In the last post, we looked at where to buy a used smartphone and what to look for. Now we consider issues such as returns policies, warranties and consumer rights, which provide protection and can be as important as the the condition of a second-hand phone. These rights and safeguards demonstrate that buying a pre-owned device is little different from buying new.
Returns policies are usually short, ranging from 14 to 30 days, so you’ll want to read the fine print before you buy. Some retailers establish these policies themselves, while other platforms which facilitate interaction between buyers and sellers rely on the integrity and honesty of the individuals, saying that no seller can deny a return or refund when a device turns out to be not as advertised.
Some websites use PayPal for payments, so buyers are covered by the company’s 180-day protection policy. eBay provides a money-back guarantee that usually requires action within a 30-day window, but this puts a lot of responsibility on sellers and buyers to be proactive and carry out the legwork.
Warranties also vary, so it’s worth looking for one that’s included in the sale of the phone and offered by the original manufacturer or refurbisher. This course of action will streamline the process if you do need to send in your handset for repair, because you’ll be dealing with the same outfit which sold you the phone. More importantly, you’ll be less likely to be sold a protection plan that’s not suitable or even invalid for the device you’re buying.
As a matter of interest, SquareTrade, a protection provider of choice for major retailers such as Amazon and Costco, was hit with a class action lawsuit over allegedly fraudulent protection plans.
Apple’s refurbished phones come with a one-year warranty, as do Samsung’s certified pre-owned phones. Back Market, a vendor of refurbished phones which has operated in Europe since 2014 and has since expanded to the USA, offers a guaranteed one-year warranty. In this case, the original refurbisher will repair, replace or refund a handset if problems arise during this period. Some retailers already plan to add extended warranty options for some products, which will include up to one year of coverage for an extra fee.
If all this seems confusing and a nuisance, it’s worth remembering that more and more consumers are turning away from brand new smartphones and towards second-hand devices. Research firm IDC has predicted that the used smartphone market will be worth around $30bn by 2020, having almost tripled from 81.3mn devices in 2015 to 222.6mn five years later. Admittedly, that’s still a small chunk of the overall phone market, but it demonstrates a growing interest in used handsets on the part of consumers.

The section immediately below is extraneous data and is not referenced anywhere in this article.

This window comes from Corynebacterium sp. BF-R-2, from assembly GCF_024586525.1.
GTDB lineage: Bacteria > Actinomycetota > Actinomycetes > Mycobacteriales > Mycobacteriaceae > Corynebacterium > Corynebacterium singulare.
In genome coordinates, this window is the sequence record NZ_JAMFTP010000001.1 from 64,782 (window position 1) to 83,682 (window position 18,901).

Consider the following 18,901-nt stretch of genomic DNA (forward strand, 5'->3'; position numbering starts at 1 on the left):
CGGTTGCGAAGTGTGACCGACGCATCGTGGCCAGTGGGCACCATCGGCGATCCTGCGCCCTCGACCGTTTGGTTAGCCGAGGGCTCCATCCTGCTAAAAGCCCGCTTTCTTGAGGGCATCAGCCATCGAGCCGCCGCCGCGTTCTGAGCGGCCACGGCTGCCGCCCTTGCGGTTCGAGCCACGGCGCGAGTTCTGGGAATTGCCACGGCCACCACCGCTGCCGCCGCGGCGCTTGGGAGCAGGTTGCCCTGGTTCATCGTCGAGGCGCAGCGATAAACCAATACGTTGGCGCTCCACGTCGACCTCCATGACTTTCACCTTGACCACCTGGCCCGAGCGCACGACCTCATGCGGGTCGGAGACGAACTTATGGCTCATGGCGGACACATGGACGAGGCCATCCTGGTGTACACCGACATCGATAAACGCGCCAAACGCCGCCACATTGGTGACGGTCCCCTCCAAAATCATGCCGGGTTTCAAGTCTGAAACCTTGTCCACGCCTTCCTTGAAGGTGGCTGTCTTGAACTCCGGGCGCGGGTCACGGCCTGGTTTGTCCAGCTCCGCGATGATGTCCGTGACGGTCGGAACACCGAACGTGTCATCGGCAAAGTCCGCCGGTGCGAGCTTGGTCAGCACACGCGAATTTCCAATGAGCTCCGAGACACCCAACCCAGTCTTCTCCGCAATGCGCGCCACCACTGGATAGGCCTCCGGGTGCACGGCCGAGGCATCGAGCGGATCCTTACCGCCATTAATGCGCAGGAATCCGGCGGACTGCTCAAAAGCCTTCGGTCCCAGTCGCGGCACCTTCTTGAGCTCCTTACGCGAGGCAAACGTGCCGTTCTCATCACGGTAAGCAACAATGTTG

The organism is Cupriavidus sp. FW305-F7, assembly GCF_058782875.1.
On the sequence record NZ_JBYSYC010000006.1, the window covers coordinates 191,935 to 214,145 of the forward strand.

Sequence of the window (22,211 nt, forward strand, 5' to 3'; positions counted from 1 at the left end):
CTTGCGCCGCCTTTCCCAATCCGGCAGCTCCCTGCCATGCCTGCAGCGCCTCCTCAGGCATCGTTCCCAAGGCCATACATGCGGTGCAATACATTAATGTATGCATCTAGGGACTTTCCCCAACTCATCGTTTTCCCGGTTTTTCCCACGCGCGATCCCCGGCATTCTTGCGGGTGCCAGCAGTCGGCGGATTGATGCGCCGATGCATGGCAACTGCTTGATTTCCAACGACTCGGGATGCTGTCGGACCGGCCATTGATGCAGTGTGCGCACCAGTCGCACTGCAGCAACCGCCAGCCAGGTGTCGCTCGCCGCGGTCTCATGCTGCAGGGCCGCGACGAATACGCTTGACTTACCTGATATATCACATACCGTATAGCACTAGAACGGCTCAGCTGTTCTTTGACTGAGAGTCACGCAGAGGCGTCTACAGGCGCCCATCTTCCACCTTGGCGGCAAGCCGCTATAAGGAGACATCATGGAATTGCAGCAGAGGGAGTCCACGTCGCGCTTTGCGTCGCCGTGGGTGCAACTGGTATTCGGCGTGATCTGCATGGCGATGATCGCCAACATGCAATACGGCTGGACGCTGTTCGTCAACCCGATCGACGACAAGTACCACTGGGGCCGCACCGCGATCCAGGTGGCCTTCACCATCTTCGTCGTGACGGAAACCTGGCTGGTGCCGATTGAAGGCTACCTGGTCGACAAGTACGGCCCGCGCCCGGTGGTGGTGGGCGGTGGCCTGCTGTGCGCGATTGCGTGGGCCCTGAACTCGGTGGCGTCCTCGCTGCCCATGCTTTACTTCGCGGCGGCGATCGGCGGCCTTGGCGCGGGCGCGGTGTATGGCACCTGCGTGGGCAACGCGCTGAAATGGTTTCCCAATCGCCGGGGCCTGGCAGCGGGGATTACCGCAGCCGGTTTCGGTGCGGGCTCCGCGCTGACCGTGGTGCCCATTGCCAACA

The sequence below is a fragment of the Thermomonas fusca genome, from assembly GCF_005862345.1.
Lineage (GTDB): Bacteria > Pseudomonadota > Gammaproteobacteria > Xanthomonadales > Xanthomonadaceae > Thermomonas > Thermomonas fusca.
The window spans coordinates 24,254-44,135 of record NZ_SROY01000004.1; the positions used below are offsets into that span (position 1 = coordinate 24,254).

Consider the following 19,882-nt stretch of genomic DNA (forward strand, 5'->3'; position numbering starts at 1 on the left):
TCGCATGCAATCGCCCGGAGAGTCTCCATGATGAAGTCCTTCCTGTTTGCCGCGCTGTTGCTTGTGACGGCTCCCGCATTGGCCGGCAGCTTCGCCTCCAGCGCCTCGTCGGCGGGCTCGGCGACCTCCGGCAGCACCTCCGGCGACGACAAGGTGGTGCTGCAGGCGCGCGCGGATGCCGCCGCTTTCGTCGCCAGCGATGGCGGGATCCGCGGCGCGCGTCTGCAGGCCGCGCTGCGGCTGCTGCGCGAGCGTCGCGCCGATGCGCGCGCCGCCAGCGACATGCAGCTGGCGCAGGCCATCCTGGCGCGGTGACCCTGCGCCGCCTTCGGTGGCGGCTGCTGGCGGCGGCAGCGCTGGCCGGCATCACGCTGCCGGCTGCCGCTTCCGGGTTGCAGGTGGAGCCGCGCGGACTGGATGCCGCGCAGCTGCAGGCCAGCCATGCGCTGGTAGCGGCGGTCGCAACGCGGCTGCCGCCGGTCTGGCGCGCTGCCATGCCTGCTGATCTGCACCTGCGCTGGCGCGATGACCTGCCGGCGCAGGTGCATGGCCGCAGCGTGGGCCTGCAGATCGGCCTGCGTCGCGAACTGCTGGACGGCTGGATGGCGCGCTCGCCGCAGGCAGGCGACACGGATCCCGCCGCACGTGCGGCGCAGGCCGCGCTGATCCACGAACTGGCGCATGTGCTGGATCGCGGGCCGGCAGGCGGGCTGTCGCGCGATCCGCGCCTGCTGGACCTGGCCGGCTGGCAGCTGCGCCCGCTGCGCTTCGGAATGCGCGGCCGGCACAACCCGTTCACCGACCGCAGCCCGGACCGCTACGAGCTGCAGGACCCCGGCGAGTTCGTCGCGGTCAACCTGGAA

It also shows that people are increasingly willing to opt for a product that’s new to them, rather than a new device that the original manufacturers feel obliged to release every year.
At this point, it’s worth casting an eye over the legislation regarding consumer rights and second-hand goods. If your used goods aren’t what you expected, you may be entitled to a refund. Whether you get one depends on who you’ve bought your items from － a trader or an individual. But buyer beware, if you deal with a private seller － they’re not obliged to draw attention to defects.
When you buy second-hand goods from an online retailer, such as ineedamobile.com, you’re protected by the Consumer Contracts Regulations and you can choose to cancel the order from the time you place the order up to 14 days from the day you receive it. You should receive a refund within 14 days of the trader receiving the goods back, or you providing evidence of having returned the goods (e.g. a proof of postage receipt from the post office), whichever is sooner.
I Need A Mobile, on their own terms, actually offer a 30 day return policy and a 12 month repair warranty for minor faults. (This does not include accidental LCD or water damage.)
You’ll also be covered by the Consumer Rights Act, which states that goods must be as described, fit for purpose and of satisfactory quality. The seller is obliged to inform you of any faults or problems, but not wear and tear. If your second-hand purchase is faulty, you can claim a refund, repair or replacement from the retailer who sold it to you. If you claim after six months, you will have to prove that the product was faulty at the time of delivery.
If you buy from a private seller, the Consumer Rights Act states that the goods you get must be as they were described to you by the seller. There’s no obligation on the seller to disclose any faults, but misrepresenting goods isn’t allowed. For example, something second-hand should not be described as new; if it is, the seller will be in breach of contract.
However, resolving issues can be tricky. If you can’t reach agreement between yourselves, you’ll have to try alternative dispute resolution or the small claims court.
To sum up, when you buy a second-hand device from a retailer, you are entitled to cancel the order within a particular time frame and receive a refund. If the item is faulty you can request a refund, repair or replacement. But as far as buying privately is concerned, the old adage still holds true － caveat emptor